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FALLING IDOL

By Miriam Lacob, Special to The Christian Science MonitorThe writer, a South African, recently returned to New York from six weeks in South Africa. / November 4, 1983



The United States has long held a mystique for black South Africans: * Township slang echoes the jive talk of US ghettoes.

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* Among young black workers Bass and Florsheim are the most popular brands of shoes.

* Homemakers aspire to have American-style kitchens.

* Black American entertainers draw substantial black audiences on South African tours - even if their popularity is on the wane at home.

Seeking to escape the oppression of their lives as virtual second-class citizens, many black South Africans seem to model their popular culture and hopes for change on the experience of black Americans. The heroes of those American battles are their heroes, too.

At the height of the US civil rights movement, Atty. Gen. Robert Kennedy received an ecstatic welcome as he traveled in a motorcade through Soweto, a black township near Johannesburg. And at the start of the Carter administration, United Nations Ambassador Andrew Young had the status of a folk hero.

Black South Africans looked to the US and saw progress in the black community and a beacon of hope for themselves. They believed that when a superpower stated its abhorrence of apartheid, change would come to their lives.

But today there is a growing group of politically aware black South Africans who have become disillusioned with the US. These blacks have seen American corporate investment in their country reach record levels - estimated in excess of $14.6 billion in leaked State Department correspondence in August - but note few structural changes in their own lives. They are cynical about American intentions in South Africa. In many cases, this cynicism is hardening into an angry anti-Americanism. This trend is aggravated by the Reagan administration's policy of ''constructive engagement'' with South Africa's white-minority government.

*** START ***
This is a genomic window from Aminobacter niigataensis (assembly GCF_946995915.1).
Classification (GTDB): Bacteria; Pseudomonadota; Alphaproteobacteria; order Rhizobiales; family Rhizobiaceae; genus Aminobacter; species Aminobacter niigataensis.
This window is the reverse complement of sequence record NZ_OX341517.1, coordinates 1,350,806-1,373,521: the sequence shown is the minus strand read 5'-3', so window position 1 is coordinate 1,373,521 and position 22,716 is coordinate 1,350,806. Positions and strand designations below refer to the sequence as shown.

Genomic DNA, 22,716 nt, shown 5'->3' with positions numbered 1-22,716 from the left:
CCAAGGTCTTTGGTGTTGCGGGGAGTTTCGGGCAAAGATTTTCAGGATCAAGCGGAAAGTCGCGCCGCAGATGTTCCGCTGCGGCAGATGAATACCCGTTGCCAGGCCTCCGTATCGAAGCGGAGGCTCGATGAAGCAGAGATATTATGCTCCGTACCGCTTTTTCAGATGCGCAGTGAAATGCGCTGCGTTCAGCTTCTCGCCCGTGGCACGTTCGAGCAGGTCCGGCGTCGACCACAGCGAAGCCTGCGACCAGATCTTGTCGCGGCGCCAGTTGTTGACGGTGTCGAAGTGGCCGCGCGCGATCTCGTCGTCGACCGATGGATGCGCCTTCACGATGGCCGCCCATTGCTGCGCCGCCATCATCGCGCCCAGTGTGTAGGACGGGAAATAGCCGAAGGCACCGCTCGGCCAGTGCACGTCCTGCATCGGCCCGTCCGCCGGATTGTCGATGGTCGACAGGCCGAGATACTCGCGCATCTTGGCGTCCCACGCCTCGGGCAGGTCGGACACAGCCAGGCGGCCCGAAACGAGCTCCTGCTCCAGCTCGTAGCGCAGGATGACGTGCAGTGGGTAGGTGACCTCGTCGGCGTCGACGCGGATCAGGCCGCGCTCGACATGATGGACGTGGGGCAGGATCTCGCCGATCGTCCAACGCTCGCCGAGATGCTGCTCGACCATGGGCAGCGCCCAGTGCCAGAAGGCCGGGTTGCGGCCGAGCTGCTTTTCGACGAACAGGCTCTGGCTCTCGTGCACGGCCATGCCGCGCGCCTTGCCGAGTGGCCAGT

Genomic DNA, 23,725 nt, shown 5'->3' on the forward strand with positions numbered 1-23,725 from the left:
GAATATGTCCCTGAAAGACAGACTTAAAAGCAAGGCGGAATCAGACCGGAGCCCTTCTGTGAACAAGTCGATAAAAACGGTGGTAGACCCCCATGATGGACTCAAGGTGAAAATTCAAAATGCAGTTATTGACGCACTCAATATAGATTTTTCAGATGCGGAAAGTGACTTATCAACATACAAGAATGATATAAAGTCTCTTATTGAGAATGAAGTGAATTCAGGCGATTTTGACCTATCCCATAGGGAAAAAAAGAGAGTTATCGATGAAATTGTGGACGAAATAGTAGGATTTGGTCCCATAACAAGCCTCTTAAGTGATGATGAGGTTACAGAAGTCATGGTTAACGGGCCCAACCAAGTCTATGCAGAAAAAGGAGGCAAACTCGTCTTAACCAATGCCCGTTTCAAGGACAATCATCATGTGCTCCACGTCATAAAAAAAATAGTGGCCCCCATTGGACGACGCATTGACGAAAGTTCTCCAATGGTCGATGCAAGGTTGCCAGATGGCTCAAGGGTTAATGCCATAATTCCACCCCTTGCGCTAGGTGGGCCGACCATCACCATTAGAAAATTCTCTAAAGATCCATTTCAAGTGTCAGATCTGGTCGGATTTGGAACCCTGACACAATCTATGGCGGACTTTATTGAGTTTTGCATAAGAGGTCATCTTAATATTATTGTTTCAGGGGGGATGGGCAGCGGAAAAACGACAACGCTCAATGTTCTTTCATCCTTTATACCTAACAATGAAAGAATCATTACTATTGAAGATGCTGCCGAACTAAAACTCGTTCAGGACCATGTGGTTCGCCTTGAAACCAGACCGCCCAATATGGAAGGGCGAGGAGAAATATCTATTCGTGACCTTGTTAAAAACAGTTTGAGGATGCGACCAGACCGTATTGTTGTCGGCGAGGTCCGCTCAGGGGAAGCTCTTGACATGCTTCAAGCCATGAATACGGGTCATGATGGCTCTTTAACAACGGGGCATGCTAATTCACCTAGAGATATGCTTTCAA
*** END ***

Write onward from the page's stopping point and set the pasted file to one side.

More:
This developing black attitude was evident to this writer, a white South African, on a visit home 18 months ago when the effects of Reagan policy were just beginning to filter through South Africa. And it was evident on a more recent trip across the country.

Although the Reagan administration appears to be trying to improve its image - by contributing to relief efforts in drought-stricken areas and by admitting more black South Africans to study at US universities than previous administrations - the efforts do not seem to be producing results. The prevailing view among black South Africans is that the Reagan government is indifferent to their plight and is in effect collaborating with the ruling Nationalist government.

Several recent US actions have reinforced this view. Among them: A Cape Town newspaper last July published a photograph of Cooperation and Development Minister Piet Koornhof toasting US Ambassador Herman Nickel. Blacks took offense because Mr. Koornhof oversees the lives of blacks and is highly disliked by them. Blacks are also furious that the US has given qualified endorsement to Pretoria's plan to refashion the South African Constitution in a way that gives all racial groups except blacks a role in government.

In a referendum Wednesday, South Africa's white voters approved the plan by a wide margin. Black and Colored South Africans, opposing the constitution on grounds that will not change present power structures, formed a major opposition organization - the United Democratic Front - last August. Before the referendum, the UDF and many other black leaders attempted to convince white voters to oppose the plan.

Now the UDF, which represents about 400 community organizations, will probably try to discourage Coloreds (people of mixed racial descent) and Indians from taking part in the government bodies created under the new constitution. The front's first rally in August drew more than 7,000 people. The US, as well as the constitution, came in for heavy criticism at the rally.

''The United States government is only furthering its own economic interests in our country at the expense of the well-being of the people,'' states a resolution adopted by the group. ''This unashamed greed and callous support for this unpopular and undemocratic government by the United States cannot stop us in our march toward freedom,'' it continued.